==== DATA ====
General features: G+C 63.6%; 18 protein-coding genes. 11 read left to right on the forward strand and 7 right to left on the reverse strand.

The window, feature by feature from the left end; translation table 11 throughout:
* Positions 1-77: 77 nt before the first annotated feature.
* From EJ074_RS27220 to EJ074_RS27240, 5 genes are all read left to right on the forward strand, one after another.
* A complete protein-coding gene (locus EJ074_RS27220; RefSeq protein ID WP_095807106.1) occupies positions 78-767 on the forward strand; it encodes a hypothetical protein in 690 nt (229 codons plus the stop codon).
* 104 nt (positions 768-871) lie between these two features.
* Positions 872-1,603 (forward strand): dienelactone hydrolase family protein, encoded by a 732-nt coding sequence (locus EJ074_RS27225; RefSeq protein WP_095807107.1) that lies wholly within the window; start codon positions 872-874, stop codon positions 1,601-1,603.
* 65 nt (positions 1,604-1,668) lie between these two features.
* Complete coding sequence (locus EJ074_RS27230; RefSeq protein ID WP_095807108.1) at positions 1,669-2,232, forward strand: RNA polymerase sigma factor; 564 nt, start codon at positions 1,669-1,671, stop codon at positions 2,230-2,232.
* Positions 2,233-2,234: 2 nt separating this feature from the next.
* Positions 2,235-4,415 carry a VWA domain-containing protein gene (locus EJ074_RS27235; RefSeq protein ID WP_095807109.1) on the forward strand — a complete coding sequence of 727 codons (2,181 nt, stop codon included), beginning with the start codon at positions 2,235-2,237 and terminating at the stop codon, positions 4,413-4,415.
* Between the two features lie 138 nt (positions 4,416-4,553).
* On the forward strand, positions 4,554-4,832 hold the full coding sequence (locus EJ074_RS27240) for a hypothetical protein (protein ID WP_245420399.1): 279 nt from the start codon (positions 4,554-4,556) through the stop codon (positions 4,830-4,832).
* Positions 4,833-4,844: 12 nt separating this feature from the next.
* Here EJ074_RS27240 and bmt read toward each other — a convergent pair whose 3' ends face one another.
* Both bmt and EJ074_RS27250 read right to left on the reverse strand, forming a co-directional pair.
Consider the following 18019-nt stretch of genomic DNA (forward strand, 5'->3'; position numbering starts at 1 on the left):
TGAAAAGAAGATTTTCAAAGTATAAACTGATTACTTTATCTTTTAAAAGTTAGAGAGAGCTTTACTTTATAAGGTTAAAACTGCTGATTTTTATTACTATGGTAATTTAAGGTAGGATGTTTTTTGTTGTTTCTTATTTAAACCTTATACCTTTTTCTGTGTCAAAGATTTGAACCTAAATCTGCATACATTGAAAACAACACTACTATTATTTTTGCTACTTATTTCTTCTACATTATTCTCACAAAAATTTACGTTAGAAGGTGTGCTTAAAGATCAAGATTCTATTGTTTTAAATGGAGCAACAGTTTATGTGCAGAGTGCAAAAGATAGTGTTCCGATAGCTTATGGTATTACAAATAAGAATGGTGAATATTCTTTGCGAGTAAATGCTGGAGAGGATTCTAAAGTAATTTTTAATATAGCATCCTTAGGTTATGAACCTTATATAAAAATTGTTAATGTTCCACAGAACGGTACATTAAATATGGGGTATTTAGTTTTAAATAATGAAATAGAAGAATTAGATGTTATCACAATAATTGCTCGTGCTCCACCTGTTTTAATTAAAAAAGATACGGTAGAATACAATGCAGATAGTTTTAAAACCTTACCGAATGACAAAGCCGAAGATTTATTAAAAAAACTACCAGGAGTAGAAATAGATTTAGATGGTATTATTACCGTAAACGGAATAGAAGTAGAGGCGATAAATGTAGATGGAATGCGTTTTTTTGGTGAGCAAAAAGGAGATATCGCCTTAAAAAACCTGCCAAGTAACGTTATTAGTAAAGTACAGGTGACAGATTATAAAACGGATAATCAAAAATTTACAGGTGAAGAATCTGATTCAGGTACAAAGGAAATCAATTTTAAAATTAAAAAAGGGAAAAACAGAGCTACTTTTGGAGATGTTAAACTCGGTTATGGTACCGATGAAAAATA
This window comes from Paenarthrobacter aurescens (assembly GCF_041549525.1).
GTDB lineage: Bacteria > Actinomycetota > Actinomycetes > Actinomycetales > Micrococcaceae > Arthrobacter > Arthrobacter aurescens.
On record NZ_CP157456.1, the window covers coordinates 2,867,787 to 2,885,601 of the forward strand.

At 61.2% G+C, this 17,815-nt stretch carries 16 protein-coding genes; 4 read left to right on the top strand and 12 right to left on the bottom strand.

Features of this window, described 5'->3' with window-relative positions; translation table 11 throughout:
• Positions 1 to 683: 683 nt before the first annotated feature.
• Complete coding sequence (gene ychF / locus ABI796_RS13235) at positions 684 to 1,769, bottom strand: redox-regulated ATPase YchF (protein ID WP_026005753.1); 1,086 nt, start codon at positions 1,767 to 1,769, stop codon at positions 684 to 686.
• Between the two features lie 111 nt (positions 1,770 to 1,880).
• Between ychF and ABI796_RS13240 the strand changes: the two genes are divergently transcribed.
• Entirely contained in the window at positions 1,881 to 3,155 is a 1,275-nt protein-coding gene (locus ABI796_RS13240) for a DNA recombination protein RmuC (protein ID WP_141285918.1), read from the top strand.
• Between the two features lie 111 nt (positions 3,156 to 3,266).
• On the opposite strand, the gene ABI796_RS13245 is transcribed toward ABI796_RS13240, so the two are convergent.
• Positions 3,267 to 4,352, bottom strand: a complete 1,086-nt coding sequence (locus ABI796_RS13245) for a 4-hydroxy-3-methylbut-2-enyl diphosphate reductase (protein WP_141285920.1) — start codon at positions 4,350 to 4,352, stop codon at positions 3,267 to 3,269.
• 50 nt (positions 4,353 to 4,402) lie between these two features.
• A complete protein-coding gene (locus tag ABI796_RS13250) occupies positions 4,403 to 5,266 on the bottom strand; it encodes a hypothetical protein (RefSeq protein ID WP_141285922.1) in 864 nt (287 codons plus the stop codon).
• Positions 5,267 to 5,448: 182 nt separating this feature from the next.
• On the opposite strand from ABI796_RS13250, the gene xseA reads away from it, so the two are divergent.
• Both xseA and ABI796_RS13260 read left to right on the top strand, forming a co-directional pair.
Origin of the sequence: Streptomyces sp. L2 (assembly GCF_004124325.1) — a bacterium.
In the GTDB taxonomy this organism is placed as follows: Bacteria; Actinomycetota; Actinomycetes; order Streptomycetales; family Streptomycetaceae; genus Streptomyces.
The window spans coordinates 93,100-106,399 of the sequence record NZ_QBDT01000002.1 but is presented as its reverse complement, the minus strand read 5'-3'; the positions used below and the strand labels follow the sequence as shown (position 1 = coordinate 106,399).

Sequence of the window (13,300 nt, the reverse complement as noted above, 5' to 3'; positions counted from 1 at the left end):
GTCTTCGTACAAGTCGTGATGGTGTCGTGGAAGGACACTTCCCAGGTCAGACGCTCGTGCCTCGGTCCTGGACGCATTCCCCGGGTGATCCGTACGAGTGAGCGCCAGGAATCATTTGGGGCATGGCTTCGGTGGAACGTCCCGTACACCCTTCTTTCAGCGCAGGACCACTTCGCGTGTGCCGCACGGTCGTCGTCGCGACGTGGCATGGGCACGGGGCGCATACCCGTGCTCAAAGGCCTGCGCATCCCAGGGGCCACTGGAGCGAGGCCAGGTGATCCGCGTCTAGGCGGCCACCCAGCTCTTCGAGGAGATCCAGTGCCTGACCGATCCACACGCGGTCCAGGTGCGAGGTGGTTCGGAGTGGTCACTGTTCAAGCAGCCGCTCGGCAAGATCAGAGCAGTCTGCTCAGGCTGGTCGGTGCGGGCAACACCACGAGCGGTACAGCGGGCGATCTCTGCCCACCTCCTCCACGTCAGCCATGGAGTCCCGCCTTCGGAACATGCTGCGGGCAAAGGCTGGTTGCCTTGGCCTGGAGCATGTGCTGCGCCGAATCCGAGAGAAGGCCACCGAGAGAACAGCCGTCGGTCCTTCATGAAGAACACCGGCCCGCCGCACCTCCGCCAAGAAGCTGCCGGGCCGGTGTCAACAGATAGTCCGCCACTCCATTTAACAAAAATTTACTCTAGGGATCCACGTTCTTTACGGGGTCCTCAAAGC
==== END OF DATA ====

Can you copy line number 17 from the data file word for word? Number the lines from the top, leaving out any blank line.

Consider the following 18019-nt stretch of genomic DNA (forward strand, 5'->3'; position numbering starts at 1 on the left):